40 Years of European Space Tracking
Today, ESA celebrates the 40th anniversary of the Agency’s ground station network, the indispensable link to spacecraft that are helping us to learn about our planet, our Solar System and our Universe.
Over four decades, Estrack has expanded globally and today employs cutting-edge technology to link scientists and mission controllers with spacecraft orbiting Earth, watching our Sun, studying stars and voyaging deep into our Solar System.
Satellite Machine-to-Machine (M2M) Communications
Estrack has stations on three continents, all remotely operated from the European Space Operations Centre in Darmstadt, Germany. The network is now tracking more than a dozen science and Earth observation missions, including Swarm, the Sentinels, Rosetta, Gaia and Mars Express.
ESA's 35 m-diameter deep-space dish antenna, DSA-2, is located at Cebreros, near Avila, Spain. It is controlled, as part of the Estrack network, from ESOC, the European Space Operations Centre, Darmstadt, Germany.
Celebrating European spacecraft tracking
The anniversary was celebrated in a ceremony at the Cebreros deep-space station, near Madrid, today.
In the presence of invited dignitaries and media, ESA’s Director for Human Spaceflight and Operations, Thomas Reiter, welcomed guest speakers Alvaro Giménez, ESA’s Director of Science and Robotic Exploration, Valeriano Claros-Guerra, the former Director of Villafranca Tracking Station, and Alaudin Bhanji, project manager for NASA’s Deep Space Network.
“With the strong and continuous support of European industry, the network’s technological capability is evolving to meet the increasing operational requirements of future science and Earth missions,” noted Thomas Reiter.
“This includes the capability to determine the position of spacecraft millions of kilometres away from our planet with extremely high precision, which is crucial, for example, for missions like Rosetta, and perform radio science with a number of missions including Mars Express.”
In the near future, Estrack deep-space stations will provide crucial support for European missions to Mars, Mercury, Jupiter and its moons and our Sun.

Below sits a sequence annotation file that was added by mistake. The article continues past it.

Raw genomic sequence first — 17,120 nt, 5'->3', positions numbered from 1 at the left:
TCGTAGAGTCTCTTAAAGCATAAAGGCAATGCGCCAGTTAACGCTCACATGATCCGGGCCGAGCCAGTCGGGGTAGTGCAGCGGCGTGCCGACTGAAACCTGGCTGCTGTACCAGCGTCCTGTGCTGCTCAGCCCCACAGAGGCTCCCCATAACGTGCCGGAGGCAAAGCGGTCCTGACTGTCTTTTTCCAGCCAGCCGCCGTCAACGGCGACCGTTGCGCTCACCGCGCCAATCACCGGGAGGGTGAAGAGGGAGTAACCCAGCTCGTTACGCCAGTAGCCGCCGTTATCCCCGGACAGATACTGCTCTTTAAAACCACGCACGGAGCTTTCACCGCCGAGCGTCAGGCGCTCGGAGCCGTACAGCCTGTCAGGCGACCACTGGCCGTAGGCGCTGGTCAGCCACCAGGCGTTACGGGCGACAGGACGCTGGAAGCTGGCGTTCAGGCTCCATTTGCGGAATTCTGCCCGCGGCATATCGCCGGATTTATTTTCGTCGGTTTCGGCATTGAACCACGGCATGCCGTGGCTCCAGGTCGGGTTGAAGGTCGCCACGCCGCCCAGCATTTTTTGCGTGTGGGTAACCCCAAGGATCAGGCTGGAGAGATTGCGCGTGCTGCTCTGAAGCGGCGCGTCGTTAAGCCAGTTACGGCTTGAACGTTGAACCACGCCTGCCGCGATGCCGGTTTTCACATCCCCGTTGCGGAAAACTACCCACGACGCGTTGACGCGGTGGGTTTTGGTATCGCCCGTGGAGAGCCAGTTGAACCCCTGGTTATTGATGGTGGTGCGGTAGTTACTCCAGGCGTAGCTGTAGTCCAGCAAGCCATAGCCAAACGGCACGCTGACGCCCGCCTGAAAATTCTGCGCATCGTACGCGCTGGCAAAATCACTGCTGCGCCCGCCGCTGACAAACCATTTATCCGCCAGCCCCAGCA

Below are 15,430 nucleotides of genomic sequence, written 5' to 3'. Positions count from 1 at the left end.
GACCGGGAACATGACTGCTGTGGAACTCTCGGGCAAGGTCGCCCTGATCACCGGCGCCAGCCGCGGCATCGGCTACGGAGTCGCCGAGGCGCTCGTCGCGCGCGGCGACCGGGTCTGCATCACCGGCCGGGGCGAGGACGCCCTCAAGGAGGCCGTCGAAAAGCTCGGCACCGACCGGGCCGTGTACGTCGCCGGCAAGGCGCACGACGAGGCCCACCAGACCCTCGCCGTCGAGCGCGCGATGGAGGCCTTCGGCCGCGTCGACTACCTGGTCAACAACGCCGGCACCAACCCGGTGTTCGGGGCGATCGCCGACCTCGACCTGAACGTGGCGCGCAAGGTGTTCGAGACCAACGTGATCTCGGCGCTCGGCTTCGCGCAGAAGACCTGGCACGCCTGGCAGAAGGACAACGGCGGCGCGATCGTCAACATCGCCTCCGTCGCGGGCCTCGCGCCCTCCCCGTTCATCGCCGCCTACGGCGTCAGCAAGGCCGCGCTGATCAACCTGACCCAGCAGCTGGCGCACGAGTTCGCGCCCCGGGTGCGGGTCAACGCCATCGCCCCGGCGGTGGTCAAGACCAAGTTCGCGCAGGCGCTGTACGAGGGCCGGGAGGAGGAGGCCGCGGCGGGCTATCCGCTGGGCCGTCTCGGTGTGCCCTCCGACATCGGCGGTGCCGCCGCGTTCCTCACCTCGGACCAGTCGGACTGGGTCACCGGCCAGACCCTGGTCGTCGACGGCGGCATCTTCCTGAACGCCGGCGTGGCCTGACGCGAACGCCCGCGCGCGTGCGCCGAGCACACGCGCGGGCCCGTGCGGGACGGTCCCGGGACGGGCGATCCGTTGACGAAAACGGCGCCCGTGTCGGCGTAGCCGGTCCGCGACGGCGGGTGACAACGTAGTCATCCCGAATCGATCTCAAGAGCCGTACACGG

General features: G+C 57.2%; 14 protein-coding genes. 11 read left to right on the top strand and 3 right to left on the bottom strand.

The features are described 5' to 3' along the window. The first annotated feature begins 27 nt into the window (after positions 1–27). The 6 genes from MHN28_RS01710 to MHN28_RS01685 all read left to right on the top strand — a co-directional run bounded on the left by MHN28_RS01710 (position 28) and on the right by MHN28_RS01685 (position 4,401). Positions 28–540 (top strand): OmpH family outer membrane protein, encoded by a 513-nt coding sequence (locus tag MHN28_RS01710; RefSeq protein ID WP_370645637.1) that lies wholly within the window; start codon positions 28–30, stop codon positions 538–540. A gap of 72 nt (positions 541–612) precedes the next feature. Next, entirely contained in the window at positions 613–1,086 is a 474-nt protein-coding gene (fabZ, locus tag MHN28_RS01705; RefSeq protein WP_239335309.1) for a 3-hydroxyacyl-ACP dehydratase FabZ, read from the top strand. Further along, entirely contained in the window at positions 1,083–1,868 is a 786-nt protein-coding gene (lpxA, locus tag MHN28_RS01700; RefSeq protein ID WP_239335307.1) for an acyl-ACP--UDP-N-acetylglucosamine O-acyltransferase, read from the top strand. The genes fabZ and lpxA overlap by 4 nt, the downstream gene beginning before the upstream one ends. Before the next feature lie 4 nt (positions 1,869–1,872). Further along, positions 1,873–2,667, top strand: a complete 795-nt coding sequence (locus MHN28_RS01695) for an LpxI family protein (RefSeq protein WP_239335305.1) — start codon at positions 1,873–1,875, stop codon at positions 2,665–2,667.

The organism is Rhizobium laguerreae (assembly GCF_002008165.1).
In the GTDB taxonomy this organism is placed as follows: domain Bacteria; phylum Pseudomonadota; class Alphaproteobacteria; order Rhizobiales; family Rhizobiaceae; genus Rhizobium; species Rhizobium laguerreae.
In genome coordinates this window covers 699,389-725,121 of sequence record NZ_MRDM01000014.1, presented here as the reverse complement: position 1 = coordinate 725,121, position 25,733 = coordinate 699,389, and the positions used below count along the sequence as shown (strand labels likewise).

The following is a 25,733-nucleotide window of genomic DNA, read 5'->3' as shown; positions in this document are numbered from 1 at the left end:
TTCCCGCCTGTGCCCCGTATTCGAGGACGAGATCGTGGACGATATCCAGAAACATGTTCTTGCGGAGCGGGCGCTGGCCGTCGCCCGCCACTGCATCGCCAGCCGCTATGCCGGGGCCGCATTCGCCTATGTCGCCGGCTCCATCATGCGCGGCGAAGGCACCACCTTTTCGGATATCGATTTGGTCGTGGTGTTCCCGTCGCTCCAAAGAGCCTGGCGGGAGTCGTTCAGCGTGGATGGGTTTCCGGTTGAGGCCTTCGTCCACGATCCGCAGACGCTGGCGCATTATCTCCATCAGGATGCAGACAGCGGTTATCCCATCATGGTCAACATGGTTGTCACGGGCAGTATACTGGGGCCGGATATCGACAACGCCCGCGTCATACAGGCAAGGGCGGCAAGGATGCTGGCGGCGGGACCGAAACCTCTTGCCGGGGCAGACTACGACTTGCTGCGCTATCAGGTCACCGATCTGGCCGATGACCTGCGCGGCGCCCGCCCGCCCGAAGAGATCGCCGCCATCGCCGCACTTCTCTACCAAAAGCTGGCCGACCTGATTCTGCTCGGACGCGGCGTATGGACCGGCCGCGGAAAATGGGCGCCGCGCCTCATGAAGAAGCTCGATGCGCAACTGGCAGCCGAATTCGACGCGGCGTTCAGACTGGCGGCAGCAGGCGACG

Returning scientific data from deep space
With the 2012 inauguration of a third 35 m-diameter antenna, at Malargüe, Argentina, joining the others at New Norcia, Australia, and Cebreros, Spain, Estrack achieved global deep-space coverage.
These stations can communicate with spacecraft orbiting out to some 800 million km.
ESA's New Norcia station (DSA-1) is designed to communicate with deep-space missions, typically at ranges in excess of 2 million km
“ESA ground stations and their superb technology are indispensable for space scientists, who could not do their research without the reliable return of precious data,” said Alvaro Giménez.
“Whether downloading images of a 4.5 billion-year-old comet, fundamental physical data about black holes or a map showing our Universe just after birth, Estrack provides the links to spacecraft travelling to the frontiers of human knowledge.”
Estrack40 music video
Guests at the event were treated to the first showing of a music video composed especially for the 40th anniversary, the audio of which was selected from among 117 entries in an international competition via Sound Cloud.
The composer, Gautier Acher, aged 17, from Paris, was invited to introduce his work and view first hand the impressive dish at Cebreros. His music will now be adopted as the official Estrack theme.
Over the decades, some of the world’s best tracking technology has been developed, from cryogenically cooled amplifiers to digital signal processors, and precision pointing systems.
“This has allowed European industry to spin off technology developed through ESA into global commercial markets and gain a strong competitive advantage,” said Klaus-Juergen Schulz, responsible for ESA’s station technology development.
Estrack's challenging evolution
To download increased amounts of science data, stations will be upgraded to use higher frequencies, the latest-technology beam waveguide systems and highly accurate signal acquisition aids.
ESA will also exploit next-generation technologies such as laser links and creating arrays of antennas.
The network is already adapting to expected future demands, taking into consideration the growing capabilities of commercial services.
Estrack’s advanced capabilities are enabling ESA to share tracking capacity with other space agencies, who respond in kind for ESA missions. Estrack regularly supports missions from the US, Europe, Japan, Russia and China.
Source : European Space Agency (ESA) - view original press release